Five Steps for a marketing budget for your Small Business
Every small business needs to market its brand to grow.
Your marketing budget is probably pulled in so many directions that it’s a headache just to think about. It’s especially crucial to focus efforts on online marketing today. Currently, there are over 500 million daily active users on Instagram alone. On Facebook alone, there are 2.32 billion monthly active users.
An increasing number of people are engaged on social media more than ever before. It’s important to concentrate your efforts on where your customers are located. With so many factors, it can be challenging to narrow down a marketing budget. Commonly there is not a “one fits all” budget.
Every small business is unique and will require different things. According to the Small Business Association, small companies with revenues less than $5 million should allocate 7-8% of their incomes to marketing. They recommend that this marketing budget should be split between brand growth costs such as your website, blogs, sales collateral, and the charges of promoting your business-like campaigns, advertising, and events.
Your marketing strategy informs your marketing budget. This means developing a small business marketing budget is a significant step. We break down essential components in creating a marketing budget that will benefit your small business.
Here are five steps to establish a marketing budget for your small business:
1. Determine Your Business Goals
First, before you can get started on developing a marketing budget, your company must have a full understanding of its goals and what you hope to accomplish through marketing. With such a broad scope of your business’s potential, this can translate to many things, such as:
Increasing your sales.
Driving traffic to your company website.
Rising engagement on your social media posts.
Get a more in-depth comprehension of your marketing goals by asking yourself the following questions:
What is your business’s aim for the quarter?
What are your company objectives for the entire year?
Are you looking far ahead? 5 years, 10 years?
2. Identify your customers
It’s crucial to know who your customers are. Once you have a set goal, your business needs to identify who your audience is, so you can determine HOW to market to them. Some questions that you should be asking include:
What is your target age group?
Which brands does your target audience engage with regularly?
What is your target geographical area?
What is your target income level?
You can research your industry online. Here are some current social media statistics to show where specific demographics are active:
On Instagram, 59% of U.S. users are under 30
The number of American Facebook users aged 65 and older has doubled to 41%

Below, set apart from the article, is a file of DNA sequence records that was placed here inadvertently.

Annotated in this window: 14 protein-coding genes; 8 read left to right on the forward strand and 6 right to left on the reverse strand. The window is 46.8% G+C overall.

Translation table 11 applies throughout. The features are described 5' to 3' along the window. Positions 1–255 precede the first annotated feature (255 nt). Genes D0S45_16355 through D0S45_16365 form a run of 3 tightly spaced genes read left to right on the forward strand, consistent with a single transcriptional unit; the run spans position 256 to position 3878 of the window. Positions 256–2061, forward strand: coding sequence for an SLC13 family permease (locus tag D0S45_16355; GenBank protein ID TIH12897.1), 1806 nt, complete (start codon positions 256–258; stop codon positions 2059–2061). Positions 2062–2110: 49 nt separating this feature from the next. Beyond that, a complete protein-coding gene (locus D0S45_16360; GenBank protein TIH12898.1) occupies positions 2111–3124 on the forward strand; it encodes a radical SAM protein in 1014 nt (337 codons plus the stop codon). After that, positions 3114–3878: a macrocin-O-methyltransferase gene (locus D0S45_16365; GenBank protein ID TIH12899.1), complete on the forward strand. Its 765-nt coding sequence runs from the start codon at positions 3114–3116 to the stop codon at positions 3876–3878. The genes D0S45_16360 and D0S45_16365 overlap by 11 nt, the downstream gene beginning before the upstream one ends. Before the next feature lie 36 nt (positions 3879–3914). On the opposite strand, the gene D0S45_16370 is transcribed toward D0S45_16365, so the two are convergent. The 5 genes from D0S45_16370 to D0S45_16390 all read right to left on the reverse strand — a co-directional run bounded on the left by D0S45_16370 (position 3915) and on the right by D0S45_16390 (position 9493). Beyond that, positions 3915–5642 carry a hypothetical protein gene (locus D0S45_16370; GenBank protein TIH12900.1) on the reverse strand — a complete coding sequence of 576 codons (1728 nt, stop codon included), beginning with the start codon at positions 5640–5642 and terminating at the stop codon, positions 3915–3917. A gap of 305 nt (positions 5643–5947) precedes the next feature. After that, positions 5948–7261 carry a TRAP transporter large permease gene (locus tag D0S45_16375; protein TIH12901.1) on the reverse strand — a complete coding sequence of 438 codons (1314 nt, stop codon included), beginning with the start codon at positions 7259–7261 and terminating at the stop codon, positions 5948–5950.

80% of Twitter users are affluent millennials
Once you understand your potential buyers, you can calculate out how to best guide them through the sales funnel.
3. Understand your sales funnel
Sales play a significant role in your marketing budget. Increasing sales is one of the highest priorities for a small business.
Building a sufficient marketing budget requires a dive into your sales funnel, where you’ll track results throughout the revenue cycle, from prospect to the consumer.
Here is the data you will need to examine to get a firm understanding of your marketing needs:
The number of website visits per month.
The number of leads produced per month.
The cost to generate SQL.
The number of leads converted to sales-qualified leads.
The number of leads turned into opportunities.
Average revenue for a new deal.
4. Know Your Costs
Now that you understand your sales funnel, it’s crucial to get an idea of costs and budget limitations. It’s vital to allocate resources appropriately. Knowing how much you must use on marketing is critical, but even more critical is understanding exactly how to spend your marketing dollars.
You need to have a plan, and every aspect must be measured.
Your small business marketing budget should be an aspect of your overall business plan, outlining the costs of how you are going to accomplish your goals within a specific period. Some questions to resolve:
How much would it cost to deliver the contracts?
Does your staff have the bandwidth required for this work?
How much would it affect your budget to hire an agency?
It’s also essential to determine:
- Areas where you want to spend more money compared to where you can focus on organic efforts.
- Consider how contrasting times of the year will affect your spending time.
5. Analyze & Revise
A marketing budget and strategy are not set in stone. It’s important to review your budget and make changes when necessary. The key is to monitor your marketing endeavors consistently. If your efforts are generating the appropriate return on investment, then you can continue to invest that amount, or even increase it if you can and see value in doing so. If the platform of your choice is not performing, you can decrease that cost to save money.
You may need to switch things, such as running another campaign, switching platforms, or revising budgets.
Knowing whether your spending is helping or hindering your business is more important than sticking to a budget that is not effective. A small business can test new outlets such as social media advertising and examine the results. After reviewing the results, you can make the appropriate decision.
The main takeaway here is that marketing is an investment for your business. These efforts will bring a quantitative return on investment over time so it’s essential to develop a marketing budget that will directly accomplish your goals as a small business. By determining your goals, knowing your costs, and understanding the components of your small business, you will be on track to develop a marketing budget that will prove successful.